Our process starts with education. If considering a commission, please read through the site and related material to ensure the best possible result.
Your commission starts with a completed order form submitted with a full-resolution jpeg. We have detailed information on the site to guide you in creating the best possible reference photo for your painting.
Upon receipt of your commission, our studio director in Xiamen will then choose the POC painter best suited for your project.
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There are no photomechanical processes in our oil paintings. We hand-paint on canvas coated with gesso, a blend of white paint and a binding agent that helps oil better adhere to the canvas. The first step is a rough sketch layer, to map out the major elements in your painting for proper size, location and proportion.
Next, the artist will create the base color layer. This step is a rough version of the subject that will establish a tonal and color palette. After allowing time for the base color layer to dry, the painter repeats the process with successive layers, each adding more depth and detail. Seen at top, POC artist Thomas Linn is working on the second layer of oil. Several layers later, the painting is finished:
Below, POC artist George Wen works on an early layer of a portrait, the final version of which seen at right. The painter’s approach is time-consuming. But it ensures a rich, luminous result with translucent skin tones.
An oil painting is not really two-dimensional. It can best be envisioned as many layers of pigment particles suspended in a transparent medium. Light reflects from all of the layers in the painting.
After the optimal level of detail has been reached, a photo of your painting will be sent for your approval. This jpeg is a pale representation of the in-person painting. It’s not possible to capture the depth and luminance of an oil painting in a digital photo.
The copy photo is primarily for judging content. If changes are required, they would be addressed at this time. If you are commissioning a painting for a third party, please include them in the approval process.
Your painting will not be an exact, mechanical reproduction of your photo. It’s not like using an ICC-profiled printer; painting is a human-driven, organic process. Further, oil has a different gamut and greater depth of color than does digital photography and its various output media.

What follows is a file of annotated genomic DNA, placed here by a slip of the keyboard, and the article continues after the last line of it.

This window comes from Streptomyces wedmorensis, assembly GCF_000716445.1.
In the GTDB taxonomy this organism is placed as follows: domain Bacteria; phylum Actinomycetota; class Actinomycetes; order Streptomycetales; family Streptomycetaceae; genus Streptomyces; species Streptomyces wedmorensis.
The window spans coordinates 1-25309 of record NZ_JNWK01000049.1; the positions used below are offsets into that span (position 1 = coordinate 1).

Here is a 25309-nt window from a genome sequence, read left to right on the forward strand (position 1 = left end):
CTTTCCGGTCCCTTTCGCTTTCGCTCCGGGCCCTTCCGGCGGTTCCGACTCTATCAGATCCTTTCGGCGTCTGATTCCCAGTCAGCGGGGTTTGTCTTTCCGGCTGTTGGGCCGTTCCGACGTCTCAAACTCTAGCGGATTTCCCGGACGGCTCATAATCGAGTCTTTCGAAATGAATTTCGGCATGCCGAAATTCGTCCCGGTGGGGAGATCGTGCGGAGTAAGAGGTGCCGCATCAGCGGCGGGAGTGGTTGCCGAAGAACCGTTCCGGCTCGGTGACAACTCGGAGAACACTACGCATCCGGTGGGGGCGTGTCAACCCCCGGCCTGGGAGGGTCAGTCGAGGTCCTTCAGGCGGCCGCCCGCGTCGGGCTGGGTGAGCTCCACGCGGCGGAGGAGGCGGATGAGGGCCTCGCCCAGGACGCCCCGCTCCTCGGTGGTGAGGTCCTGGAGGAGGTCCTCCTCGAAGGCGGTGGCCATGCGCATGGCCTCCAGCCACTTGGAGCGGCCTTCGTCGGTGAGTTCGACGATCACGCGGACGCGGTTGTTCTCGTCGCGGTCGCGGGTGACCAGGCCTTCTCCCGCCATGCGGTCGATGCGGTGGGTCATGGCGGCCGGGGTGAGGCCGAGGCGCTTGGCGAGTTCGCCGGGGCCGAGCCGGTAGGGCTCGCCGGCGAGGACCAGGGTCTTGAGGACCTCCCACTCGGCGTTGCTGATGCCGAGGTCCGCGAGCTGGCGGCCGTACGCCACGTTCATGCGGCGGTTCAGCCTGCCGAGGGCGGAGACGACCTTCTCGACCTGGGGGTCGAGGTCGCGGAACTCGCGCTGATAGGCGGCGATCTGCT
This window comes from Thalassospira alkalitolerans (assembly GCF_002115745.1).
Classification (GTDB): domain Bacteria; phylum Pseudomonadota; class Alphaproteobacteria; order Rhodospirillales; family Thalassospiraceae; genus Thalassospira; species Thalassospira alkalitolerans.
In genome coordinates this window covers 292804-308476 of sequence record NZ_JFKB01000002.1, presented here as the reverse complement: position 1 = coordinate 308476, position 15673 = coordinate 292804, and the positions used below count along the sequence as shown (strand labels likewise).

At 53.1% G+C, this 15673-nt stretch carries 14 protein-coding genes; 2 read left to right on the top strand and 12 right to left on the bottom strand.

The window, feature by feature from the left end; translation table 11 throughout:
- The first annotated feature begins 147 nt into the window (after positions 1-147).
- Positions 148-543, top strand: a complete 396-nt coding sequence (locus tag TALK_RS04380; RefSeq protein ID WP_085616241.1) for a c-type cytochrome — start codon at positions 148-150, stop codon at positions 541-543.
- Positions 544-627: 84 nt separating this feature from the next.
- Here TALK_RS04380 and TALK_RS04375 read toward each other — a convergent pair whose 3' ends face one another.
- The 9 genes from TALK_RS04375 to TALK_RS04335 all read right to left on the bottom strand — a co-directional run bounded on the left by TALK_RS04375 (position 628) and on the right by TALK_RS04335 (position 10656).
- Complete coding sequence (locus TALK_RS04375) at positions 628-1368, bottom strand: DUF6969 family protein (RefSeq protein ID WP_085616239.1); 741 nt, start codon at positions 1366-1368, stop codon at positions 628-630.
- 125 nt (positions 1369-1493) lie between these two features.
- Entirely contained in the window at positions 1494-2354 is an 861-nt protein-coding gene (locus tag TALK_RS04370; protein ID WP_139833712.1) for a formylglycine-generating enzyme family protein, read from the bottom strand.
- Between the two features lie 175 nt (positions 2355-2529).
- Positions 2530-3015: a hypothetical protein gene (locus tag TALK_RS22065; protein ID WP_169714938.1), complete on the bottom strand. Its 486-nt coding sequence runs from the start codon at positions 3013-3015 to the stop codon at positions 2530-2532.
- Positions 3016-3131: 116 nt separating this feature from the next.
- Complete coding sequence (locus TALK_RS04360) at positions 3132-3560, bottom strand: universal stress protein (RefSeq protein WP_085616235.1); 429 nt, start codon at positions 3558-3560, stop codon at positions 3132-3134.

As photographers, we can easily put up a gray backdrop and shoot against it. But painters blend various colors, often complementary, to build the appearance of depth and detail. For that reason, your Savage Thunder Gray® background paper might not translate well to a painting. So your painter may shift the cast to get a better result for the new medium, as seen above.
Your painting is a collaborative process. Expect some color and tonal value shifts according to the oil painter’s experience and judgment. If you have specific wishes in that regard, please let us know in advance.
When you frame your painting, it will be stretched on a stretcher bar. Framing requires a small foldover at the edge, which will steal a little bit of your content. The “rabbet” (i.e., inside rail) of the frame itself then obscures a little more content. This averages a half an inch in total on each edge of your painting, and is illustrated by the light-shaded border on the painting above.
Losing this half-inch rim is inconsequential if your subject has space to give around the edges. Our painters can easily extend that space to compensate for the framing process, and that’s exactly what they will do.
But if you are going to crop into someone’s head you should expect the painters to extend that subject matter to compensate for the foldover and the rabbet.
Think of it as the painter’s equivalent of Photoshop’s Content-Aware Fill tool and you won’t be far off. They are just creating something for the framing process to steal, so it will leave remaining the content you originally intended to be seen.
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Shipping and Customs
After your painting is approved, it is allowed to dry sufficient for safe shipping. Paintings are shipped unframed, rolled, tubed, padded and boxed for safe transport. (In addition to safety concerns for the painting, framing choice is subjective and best left to the end recipient.)
Oil paintings typically do not incur customs duties upon import. In the rare event that they do incur a duty, that is the responsibility of the recipient.
International shipments require a declaration of contents and value on the waybill. For declarations purposes, we label our paintings as “commercial painting sample” and declare a nominal commercial value (usually $200) on the waybill.
Painting by Thomas Linn from a photo by David Hobby
Painting by George Wen from a photo by Regina Pagles
Painting by Thomas Linn from a photo by James Hays
Painting by Zhixing Zhang by a photo by Brian Rickey